There are about 40 million people in the United States without health insurance.
I believe it.
All I have to do is glance around a table of my peers to find the faces to match with the statistics of the uninsured. Many of them are like me: college educated, in their early 20s and working. They are not numbers to me; they are friends and college roommates, my cousin and my neighbor.
We are the generation that graduated into what is called the "new millennium." We finished our high school or college education with "impeccable" timing, entering the job market just after the 1990s economic boom. Although a few years ago employment opportunities seemed limitless and almost anyone could get a job, today the market is highly competitive and flooded with more experienced, laid-off workers and thousands of other new graduates.
In the United States, health insurance is widely linked with employment, and having health coverage is "one of the best known and most common means used to obtain health care."1 With many young adults struggling to obtain stable employment that includes health coverage benefits, too many are being left uninsured and, as a result, without health care.
There are an estimated 12 million young adults, ages 19 to 29, without health insurance in the United States, accounting for at least 1 quarter of all uninsured Americans.2
"So what," you may say? "You are young, you are healthy, you don't need to worry about health care."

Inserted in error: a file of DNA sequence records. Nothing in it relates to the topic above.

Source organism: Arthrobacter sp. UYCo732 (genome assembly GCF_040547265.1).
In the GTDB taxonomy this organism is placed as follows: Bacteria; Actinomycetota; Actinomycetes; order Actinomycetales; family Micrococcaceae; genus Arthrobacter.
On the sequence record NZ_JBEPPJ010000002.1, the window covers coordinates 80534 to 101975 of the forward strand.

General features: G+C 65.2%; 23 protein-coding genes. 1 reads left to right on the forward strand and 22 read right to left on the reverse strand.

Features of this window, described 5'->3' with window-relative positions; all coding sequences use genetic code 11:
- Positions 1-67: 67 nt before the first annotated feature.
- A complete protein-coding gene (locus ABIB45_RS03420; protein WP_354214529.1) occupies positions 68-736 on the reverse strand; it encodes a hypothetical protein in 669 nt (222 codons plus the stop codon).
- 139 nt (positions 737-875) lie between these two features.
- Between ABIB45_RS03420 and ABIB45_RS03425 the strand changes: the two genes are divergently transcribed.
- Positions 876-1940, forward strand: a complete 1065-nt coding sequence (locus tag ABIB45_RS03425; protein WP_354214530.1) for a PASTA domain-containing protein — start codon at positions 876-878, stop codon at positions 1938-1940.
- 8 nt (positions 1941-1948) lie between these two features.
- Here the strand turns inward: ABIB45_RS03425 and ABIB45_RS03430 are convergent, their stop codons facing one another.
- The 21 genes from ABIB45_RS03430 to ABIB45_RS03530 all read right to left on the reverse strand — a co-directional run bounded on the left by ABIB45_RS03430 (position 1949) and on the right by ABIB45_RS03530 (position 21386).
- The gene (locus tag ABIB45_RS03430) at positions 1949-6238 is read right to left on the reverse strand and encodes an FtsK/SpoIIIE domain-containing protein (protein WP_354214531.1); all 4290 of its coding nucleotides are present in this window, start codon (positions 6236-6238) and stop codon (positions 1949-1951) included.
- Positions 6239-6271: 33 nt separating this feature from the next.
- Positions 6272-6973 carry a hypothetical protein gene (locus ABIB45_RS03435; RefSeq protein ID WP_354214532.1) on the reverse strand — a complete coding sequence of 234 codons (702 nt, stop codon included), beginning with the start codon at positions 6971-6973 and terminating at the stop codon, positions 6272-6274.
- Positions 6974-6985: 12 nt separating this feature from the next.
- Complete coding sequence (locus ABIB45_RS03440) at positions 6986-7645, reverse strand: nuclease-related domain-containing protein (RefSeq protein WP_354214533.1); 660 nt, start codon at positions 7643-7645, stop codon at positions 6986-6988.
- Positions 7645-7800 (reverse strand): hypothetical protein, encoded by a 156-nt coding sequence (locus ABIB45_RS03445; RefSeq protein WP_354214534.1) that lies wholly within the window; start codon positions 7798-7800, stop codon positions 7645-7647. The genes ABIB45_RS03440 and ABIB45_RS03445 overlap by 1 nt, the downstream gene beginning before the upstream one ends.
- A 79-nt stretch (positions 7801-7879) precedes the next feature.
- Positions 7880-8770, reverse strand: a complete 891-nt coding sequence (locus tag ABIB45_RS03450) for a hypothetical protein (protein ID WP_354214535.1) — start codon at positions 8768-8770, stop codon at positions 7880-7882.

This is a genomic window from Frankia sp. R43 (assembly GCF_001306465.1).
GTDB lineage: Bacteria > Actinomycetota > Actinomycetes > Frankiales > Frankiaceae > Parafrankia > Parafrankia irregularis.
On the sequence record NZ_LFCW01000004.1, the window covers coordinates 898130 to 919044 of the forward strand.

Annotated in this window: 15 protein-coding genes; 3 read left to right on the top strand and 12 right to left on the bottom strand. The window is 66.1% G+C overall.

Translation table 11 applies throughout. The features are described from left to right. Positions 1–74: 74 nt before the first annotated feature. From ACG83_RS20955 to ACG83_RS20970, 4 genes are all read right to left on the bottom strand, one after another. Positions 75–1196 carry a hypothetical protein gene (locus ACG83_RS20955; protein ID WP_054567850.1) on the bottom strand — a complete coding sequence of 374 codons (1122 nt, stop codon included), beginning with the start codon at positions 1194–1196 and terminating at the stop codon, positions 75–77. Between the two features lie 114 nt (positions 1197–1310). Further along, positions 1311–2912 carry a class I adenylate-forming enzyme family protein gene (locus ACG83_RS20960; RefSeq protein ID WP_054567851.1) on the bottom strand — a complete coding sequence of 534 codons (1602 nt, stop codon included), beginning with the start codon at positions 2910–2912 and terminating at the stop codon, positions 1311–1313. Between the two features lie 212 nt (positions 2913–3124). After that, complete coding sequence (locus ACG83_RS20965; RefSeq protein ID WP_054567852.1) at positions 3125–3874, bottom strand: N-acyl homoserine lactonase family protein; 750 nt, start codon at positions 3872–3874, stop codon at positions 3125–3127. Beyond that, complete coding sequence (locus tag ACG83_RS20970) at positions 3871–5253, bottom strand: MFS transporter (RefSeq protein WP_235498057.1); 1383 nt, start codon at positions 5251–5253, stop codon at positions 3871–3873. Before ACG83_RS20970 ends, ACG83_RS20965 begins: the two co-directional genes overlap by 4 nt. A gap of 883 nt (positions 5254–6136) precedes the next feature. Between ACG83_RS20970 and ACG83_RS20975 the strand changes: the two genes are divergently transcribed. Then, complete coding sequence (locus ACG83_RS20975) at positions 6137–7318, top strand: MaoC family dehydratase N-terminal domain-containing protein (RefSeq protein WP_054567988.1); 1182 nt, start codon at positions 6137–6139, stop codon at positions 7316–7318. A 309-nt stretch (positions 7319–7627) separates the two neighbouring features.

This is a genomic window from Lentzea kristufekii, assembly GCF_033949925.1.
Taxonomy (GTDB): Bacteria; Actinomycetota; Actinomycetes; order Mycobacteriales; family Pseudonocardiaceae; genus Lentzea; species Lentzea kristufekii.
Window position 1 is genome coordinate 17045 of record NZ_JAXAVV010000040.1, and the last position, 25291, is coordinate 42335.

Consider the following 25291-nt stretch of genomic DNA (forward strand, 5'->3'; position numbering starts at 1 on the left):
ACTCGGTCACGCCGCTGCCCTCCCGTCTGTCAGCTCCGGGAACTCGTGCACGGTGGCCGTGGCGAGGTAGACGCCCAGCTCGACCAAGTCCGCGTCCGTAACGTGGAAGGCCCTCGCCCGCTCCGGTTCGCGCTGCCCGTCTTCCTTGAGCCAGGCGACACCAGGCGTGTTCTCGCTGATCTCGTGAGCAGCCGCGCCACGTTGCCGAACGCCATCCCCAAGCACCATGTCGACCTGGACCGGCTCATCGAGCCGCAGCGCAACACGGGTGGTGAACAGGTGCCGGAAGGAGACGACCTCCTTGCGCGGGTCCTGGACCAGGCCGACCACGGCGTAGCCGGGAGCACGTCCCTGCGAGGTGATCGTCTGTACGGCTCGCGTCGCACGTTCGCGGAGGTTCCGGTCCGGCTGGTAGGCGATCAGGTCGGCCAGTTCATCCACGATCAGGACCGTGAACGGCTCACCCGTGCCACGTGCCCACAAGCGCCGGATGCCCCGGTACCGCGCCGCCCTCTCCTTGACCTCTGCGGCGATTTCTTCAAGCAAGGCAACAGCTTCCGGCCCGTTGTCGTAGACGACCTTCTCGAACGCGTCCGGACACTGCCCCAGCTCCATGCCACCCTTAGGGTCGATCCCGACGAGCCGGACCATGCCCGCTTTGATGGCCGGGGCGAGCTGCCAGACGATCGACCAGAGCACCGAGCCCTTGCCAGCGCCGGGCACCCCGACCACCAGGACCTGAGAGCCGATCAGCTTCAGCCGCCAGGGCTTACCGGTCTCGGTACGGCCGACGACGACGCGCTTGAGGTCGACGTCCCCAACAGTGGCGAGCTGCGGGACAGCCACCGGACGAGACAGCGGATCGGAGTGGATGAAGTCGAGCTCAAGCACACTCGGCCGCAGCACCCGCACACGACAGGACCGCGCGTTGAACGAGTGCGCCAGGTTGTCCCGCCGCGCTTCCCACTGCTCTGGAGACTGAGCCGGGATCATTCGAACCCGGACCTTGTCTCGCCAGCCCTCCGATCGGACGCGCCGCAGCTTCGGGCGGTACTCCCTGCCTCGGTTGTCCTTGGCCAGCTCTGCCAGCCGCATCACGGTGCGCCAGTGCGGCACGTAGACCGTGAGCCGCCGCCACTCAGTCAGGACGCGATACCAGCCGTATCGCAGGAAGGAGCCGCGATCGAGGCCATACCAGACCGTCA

And for lack of another option we, the young uninsured, often tend to agree. We brush off a sinus infection as a cold, treat a urinary tract infection with painkillers rather than the necessary antibiotics. We do not get our cholesterol or our blood pressure checked; women do not get annual exams. We do not go to dentists; they are expensive. Because we are young; and we are healthy; and we are uninsured.
But what is even scarier than the injustice of the current health insurance situation are the long-term consequences of being uninsured. Many people without health insurance don't know that they are putting themselves at serious risk for poorer health by forgoing preventive and sometimes needed medical care. A recent study, "Care Without Coverage: Too Little, Too Late," released by the Institute of Medicine, suggests that Americans with even a short interruption in health care coverage tend to have a decline in their health. Uninsured, working-age Americans are also likely to get sick more often and die sooner than those with health insurance.3
Although young adults are, on the whole, a generally healthy population, when they do need health care, it is oftentimes an acute need. According to the Centers for Disease Control (CDC), the top causes of death for people in this age group are accidents (namely traffic accidents), homicide, and suicide.4 Yet when admitted to the hospital for things such as trauma injuries from a car accident "the most acutely ill or seriously injured adults, when uninsured, cannot always obtain needed care."5